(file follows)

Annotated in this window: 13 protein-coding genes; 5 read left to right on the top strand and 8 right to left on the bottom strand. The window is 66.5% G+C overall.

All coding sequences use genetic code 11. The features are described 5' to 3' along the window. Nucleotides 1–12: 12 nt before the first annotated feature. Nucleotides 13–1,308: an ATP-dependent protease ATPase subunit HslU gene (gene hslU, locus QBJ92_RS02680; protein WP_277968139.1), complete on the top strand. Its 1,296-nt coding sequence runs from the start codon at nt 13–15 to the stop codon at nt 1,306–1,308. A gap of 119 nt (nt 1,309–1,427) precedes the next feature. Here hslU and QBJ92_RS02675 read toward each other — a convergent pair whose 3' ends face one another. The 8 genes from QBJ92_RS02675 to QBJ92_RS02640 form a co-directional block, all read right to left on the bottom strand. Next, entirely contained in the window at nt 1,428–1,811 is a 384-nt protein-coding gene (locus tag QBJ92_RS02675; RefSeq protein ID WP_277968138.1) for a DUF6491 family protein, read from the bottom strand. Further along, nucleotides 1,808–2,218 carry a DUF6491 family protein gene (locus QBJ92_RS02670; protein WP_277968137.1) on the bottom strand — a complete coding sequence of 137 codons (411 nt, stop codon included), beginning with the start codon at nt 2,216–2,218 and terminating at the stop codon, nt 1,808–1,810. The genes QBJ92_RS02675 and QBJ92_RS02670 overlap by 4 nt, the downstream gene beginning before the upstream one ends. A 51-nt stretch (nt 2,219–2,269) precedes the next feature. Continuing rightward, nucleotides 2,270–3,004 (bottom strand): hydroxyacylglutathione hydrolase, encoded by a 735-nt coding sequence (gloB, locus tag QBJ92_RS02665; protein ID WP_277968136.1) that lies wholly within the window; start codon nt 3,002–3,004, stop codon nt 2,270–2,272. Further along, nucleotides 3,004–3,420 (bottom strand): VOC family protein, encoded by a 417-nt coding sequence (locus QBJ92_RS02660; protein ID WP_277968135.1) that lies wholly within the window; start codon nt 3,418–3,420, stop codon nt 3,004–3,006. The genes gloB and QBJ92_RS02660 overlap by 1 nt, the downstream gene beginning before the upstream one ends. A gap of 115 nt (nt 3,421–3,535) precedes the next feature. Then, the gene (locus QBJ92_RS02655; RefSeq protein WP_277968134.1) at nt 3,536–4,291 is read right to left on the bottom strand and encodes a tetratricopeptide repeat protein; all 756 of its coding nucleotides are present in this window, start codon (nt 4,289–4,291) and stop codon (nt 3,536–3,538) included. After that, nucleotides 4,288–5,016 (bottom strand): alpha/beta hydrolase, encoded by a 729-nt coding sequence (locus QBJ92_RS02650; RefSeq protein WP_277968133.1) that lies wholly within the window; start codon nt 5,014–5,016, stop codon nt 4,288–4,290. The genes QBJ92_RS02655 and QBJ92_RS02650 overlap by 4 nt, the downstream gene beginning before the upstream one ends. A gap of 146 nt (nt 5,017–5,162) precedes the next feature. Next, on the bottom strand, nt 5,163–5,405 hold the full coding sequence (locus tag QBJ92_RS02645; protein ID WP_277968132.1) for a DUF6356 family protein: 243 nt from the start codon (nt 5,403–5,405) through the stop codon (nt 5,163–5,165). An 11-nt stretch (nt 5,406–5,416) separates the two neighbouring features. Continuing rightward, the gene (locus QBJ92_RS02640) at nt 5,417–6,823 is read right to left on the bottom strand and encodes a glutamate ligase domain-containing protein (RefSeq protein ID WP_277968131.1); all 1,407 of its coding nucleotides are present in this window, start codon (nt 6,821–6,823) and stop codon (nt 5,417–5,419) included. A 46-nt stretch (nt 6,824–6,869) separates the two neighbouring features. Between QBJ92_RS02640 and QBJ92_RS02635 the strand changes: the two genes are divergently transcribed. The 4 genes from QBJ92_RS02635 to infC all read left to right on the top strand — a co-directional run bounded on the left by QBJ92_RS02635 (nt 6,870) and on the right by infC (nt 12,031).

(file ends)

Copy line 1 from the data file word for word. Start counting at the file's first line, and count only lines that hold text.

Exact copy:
Annotated in this window: 13 protein-coding genes; 5 read left to right on the top strand and 8 right to left on the bottom strand. The window is 66.5% G+C overall.